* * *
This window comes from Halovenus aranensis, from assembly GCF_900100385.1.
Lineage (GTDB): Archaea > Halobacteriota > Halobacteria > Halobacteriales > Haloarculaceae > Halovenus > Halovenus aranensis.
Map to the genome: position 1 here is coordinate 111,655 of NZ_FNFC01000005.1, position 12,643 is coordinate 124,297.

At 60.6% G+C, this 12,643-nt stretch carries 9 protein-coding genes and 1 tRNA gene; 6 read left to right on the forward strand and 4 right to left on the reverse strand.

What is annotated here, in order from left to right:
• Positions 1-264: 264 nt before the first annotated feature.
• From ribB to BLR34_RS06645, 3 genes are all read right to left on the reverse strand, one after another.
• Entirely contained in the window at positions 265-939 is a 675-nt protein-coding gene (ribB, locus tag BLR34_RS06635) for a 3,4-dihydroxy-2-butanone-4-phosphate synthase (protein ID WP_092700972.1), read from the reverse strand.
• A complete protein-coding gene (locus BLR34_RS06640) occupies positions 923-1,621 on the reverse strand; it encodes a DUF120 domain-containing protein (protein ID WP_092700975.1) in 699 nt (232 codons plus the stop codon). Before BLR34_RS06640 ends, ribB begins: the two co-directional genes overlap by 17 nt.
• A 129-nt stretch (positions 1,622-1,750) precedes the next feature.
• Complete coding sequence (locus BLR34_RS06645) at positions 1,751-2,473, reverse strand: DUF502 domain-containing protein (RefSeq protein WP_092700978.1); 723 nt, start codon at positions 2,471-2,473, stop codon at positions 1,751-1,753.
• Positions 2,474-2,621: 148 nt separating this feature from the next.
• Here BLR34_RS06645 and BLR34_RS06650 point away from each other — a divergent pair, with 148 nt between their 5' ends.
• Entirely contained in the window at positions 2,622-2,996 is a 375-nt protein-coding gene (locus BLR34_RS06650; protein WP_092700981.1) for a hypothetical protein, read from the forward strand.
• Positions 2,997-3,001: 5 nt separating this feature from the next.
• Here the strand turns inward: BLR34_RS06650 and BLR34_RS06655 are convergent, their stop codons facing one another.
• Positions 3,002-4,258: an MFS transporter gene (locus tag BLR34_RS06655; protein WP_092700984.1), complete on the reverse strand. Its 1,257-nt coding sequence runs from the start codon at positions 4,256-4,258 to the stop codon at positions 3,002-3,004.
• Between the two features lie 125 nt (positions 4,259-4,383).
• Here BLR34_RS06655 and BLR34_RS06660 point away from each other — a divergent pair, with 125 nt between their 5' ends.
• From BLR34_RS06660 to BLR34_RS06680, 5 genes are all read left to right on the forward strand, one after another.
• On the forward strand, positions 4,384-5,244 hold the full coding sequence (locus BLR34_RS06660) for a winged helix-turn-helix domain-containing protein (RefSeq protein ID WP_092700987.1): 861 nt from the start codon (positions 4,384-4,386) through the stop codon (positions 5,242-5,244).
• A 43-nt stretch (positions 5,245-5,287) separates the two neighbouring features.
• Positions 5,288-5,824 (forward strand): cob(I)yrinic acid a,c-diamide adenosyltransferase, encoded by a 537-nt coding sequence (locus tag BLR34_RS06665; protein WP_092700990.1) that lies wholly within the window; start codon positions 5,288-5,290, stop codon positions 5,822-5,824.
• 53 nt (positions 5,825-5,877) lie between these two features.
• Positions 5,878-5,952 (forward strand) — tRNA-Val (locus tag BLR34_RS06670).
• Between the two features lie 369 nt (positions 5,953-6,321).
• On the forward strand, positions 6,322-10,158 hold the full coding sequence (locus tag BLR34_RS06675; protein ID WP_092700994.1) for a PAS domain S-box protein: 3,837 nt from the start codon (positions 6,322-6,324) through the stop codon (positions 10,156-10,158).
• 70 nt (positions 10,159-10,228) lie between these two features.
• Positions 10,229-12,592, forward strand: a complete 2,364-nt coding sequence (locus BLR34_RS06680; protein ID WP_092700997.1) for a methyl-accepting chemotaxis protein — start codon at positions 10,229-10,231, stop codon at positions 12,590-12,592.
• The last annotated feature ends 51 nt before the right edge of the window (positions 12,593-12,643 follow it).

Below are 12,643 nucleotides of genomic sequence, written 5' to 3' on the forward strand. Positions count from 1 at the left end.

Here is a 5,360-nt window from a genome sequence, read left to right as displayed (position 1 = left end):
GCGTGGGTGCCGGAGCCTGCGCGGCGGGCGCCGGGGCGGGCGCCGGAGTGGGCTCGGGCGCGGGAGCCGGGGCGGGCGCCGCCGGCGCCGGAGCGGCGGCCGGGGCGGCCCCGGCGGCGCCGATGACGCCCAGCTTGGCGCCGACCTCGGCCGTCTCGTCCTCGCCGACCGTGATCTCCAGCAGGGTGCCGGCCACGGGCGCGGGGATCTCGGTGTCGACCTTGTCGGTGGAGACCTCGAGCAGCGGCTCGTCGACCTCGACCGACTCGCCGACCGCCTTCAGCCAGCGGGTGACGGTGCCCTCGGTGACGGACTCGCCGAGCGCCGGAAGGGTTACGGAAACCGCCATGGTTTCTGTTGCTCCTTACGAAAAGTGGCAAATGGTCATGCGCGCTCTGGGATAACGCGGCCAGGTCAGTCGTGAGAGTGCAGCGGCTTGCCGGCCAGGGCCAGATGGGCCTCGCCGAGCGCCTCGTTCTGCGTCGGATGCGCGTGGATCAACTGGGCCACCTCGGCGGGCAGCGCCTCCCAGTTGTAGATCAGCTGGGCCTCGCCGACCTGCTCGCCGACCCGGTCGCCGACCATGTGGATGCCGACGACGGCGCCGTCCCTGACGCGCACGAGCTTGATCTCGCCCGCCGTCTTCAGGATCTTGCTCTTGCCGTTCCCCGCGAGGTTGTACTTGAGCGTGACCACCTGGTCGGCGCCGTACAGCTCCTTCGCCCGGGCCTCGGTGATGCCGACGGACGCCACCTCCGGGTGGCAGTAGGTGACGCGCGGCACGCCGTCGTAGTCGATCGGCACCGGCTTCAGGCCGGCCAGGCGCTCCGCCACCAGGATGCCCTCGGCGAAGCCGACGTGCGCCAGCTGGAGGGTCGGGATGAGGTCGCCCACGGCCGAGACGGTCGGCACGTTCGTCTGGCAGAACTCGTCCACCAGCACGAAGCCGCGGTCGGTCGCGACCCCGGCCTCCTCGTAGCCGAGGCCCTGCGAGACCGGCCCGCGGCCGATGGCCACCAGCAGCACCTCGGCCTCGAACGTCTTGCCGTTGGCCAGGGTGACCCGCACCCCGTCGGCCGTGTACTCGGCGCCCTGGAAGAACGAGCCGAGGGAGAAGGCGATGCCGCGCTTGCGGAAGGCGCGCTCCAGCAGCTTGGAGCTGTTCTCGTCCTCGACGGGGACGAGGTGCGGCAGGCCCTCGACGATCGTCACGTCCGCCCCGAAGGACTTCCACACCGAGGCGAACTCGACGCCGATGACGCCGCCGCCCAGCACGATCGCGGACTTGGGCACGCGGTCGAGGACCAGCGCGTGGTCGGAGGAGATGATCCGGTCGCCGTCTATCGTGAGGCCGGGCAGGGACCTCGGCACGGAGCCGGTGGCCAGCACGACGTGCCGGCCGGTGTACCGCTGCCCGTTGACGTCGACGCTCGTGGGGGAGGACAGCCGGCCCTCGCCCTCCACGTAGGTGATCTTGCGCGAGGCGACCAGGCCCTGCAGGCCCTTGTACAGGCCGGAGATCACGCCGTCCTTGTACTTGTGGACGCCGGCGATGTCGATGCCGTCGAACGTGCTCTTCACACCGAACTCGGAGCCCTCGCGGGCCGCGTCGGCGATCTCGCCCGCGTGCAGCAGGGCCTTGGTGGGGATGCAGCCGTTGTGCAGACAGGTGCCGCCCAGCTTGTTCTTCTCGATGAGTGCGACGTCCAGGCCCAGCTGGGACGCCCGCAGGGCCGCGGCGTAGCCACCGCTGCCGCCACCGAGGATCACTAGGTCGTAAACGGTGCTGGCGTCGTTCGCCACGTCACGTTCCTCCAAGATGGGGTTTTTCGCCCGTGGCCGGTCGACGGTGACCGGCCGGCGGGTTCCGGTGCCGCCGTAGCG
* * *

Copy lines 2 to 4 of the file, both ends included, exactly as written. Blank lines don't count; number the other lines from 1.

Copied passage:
Lineage (GTDB): Archaea > Halobacteriota > Halobacteria > Halobacteriales > Haloarculaceae > Halovenus > Halovenus aranensis.
Map to the genome: position 1 here is coordinate 111,655 of NZ_FNFC01000005.1, position 12,643 is coordinate 124,297.

At 60.6% G+C, this 12,643-nt stretch carries 9 protein-coding genes and 1 tRNA gene; 6 read left to right on the forward strand and 4 right to left on the reverse strand.